‘Ello Govna! Something shiny showed up today. Our Diamond ’11 won the Governor’s Cup for Best of Show, double gold in Sweet Grape Wine, and was also chosen as the Best American Wine in the 2013 Pennsylvania Farm Show Wine Competition. Great thanks to our winemaker Walt, and our wine technicians Robert and John!
Here is our complete list of medals from the 2013 PA Farm Show:
Sparkling Vidal Blanc 2010
Sparkling Red Raspberry
Our new baby is a 2,250 gallon Italian tank named Big Bella! Coming in at 14 ft tall she is our largest single tank to date bringing our total output between 19,000 – 20,000 gallons at any one time. Thanks to winery tech Robert’s diligence and excitement, she is already filled with 2,153 gallons of the 2012 vintage of Isabella. All past vintages of Isabella were divided into numerous batches and in all sizes of tanks, just whatever was empty and available for use. Now, one single batch can be made in the large tank, thus freeing up smaller size tanks and making calculations less of a hassle for our wine techs, but the large capacity of the tank is only one benefit. Big Bella is our only tank that now features a special door near the lower front side that seals from the inside-out allowing more observation throughout the fermentation process—instead of the usual doors/valves that seal from the outside-in. She is also designed with a more advanced rope crane with a guide channel that prevents the rope from rubbing against the outside of the tank when removing the massive lid.
One drawback to using larger and larger tanks is the difficulty of fixing an anomaly that could occur during fermentation. Larger batches are thus more risky if something would go wrong. “It’s like having a large family and one of the kids gets the measles, just wait a few days and the rest will have it,” as winery tech John put it. This is why it is so important for early detection of any issues, and where the new observation door becomes crucial. For a little perspective on the range of tank sizes in the wine world, John also pointed out that Ernest & Gallo winery in California has a single tank that is able to hold more wine than the entire state of Pennsylvania produces in a year. John and Robert are content to managing their new 2,250 gallon tank.
From Big Bella to the smallest 25 gallon tanks, there is a hefty price tag for the extra effort and care that is put into the craftsmanship of each. The food-grade stainless steel shells are painstakingly welded with precision, then hand finished inside to eliminate any tiny crevasses where bacteria could grow and make them perfectly seamless. Only after all this can they be shipped to us and used to make exquisite local wines here at Greendance!
Unofficial guard dog Dandy is taking a vacation from his ground-hog hunting to greet our guests on the front porch today. It’s only early May and the weather in south-western PA feels like the middle of summer. Light breezes and sun rays dance through the gardens and vineyard. Our strawberries are plentiful and flaunting their victory over the frosts that barely fazed them! (although I think we really have Ramon and Bob to thank for their hard work covering and uncovering the fields day after day).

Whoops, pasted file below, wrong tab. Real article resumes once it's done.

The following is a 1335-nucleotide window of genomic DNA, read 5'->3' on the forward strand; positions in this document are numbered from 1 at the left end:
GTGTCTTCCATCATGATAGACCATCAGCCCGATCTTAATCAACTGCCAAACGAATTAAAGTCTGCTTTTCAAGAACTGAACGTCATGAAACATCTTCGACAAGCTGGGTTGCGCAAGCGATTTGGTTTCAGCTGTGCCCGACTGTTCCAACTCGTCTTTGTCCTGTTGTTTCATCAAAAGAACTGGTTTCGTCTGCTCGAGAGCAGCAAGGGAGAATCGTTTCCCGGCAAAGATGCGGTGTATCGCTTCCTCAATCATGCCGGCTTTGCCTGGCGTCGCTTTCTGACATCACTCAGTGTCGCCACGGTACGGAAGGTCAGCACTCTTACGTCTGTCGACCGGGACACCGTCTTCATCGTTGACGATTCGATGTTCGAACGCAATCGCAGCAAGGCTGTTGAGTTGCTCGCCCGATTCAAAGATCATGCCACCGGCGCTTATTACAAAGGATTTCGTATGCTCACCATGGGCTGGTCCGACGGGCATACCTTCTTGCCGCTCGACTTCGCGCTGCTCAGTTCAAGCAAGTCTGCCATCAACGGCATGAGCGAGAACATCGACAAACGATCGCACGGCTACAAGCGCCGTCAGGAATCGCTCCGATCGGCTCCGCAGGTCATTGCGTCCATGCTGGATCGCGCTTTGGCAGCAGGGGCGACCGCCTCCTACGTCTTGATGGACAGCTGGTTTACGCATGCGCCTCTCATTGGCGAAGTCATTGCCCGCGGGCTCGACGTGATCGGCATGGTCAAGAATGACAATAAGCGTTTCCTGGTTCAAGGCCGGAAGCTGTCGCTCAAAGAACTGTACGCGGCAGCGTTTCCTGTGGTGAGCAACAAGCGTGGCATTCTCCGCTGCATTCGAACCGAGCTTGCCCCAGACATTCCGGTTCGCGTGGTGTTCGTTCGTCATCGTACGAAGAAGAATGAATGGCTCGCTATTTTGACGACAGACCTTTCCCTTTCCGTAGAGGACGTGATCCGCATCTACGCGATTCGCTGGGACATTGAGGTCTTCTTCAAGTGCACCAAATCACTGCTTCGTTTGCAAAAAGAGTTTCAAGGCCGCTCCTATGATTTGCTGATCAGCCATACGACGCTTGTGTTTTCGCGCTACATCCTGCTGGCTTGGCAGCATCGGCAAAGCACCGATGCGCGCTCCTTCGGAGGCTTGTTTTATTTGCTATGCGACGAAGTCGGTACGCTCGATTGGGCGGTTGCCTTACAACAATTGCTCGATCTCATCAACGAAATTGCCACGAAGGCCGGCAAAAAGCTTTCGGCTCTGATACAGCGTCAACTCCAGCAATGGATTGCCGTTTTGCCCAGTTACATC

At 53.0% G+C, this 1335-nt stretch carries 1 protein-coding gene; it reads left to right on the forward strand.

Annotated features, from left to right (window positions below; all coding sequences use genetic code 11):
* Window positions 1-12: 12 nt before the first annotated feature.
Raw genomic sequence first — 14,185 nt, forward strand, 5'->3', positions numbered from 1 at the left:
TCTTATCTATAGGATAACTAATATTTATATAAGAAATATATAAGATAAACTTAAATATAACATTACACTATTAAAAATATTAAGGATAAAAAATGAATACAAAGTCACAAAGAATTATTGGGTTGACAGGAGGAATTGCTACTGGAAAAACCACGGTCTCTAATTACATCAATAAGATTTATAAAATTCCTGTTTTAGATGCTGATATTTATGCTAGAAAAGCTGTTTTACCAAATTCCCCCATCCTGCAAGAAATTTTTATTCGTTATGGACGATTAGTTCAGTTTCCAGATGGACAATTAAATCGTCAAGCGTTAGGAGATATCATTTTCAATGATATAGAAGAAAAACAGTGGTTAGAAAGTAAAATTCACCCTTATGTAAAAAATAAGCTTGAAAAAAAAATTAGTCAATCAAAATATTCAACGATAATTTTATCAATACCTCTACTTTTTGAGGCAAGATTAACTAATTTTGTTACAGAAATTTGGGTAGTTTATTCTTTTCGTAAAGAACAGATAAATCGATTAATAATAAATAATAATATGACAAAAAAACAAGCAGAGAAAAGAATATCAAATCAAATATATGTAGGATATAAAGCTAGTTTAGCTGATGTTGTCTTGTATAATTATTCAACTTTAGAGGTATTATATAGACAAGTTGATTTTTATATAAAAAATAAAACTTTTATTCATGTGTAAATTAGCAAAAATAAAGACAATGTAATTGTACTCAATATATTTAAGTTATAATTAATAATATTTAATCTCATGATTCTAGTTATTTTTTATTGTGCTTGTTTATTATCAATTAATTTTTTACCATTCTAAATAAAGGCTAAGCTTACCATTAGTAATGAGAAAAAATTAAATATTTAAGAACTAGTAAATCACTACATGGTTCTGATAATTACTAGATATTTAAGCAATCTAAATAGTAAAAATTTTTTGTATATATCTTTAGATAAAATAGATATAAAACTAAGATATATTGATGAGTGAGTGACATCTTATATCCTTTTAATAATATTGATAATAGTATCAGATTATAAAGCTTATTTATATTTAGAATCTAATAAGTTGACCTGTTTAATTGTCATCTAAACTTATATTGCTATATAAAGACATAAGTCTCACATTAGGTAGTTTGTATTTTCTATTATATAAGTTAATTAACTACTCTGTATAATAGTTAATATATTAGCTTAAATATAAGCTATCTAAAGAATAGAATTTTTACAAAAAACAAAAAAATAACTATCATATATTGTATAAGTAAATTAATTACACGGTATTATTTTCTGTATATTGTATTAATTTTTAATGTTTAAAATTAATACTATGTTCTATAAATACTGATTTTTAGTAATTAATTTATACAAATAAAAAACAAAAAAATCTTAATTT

To our sweet wine drinkers, Bella Rosé is back! The 2011 vintage has a sweet floral nose and a taste that may give Isabella a run for its money. We were all a bit sleepy so bottling dragged on more than usual. Little did we know an after lunch problem was waiting to wake us up a bit. We ate and returned to the cellar to finish. Filled bottles were passed down the line only to have our corking machine start pushing corks down so far that they became stuck below the neck of the bottle. Problem! Robert, Leslie, Barb, Linda and myself, armed with cork screws, and had a few laughs opening all the mistakes. A perfect Monday to take a moment and enjoy the simple things.
This past weekend was beautiful. It was such a welcome sight to see the Tasting Room packed on Sunday and all our staff enjoying every moment of it–to us summer has begun as early as our blossoms.
What is the best way to describe spring grape pruning? With a graphic.
For those people unfamiliar with horticulture, it may come as a surprise that TONS of grapes result from vines that have essentially no growth from the previous year in the early spring of the year. Over the next few week we will be removing the spent canes from last year and any evidence of excess growth from the previous year. We will allow only one cane per spur each with two buds. (An emergency cane will be allowed to grow, however.)
First we will go though the rows with hedge trimmers removing long cumbersome growth from 2011. Then we will selectively prune the healthiest cane growing closest to the training wire down to two buds. Then following that a person armed with loppers will remove excess dead wood so that no new canes can possibly emerge. With painstaking effort we will move from the drawing at the bottom right to the drawing at the top left!
The four stages of The Vine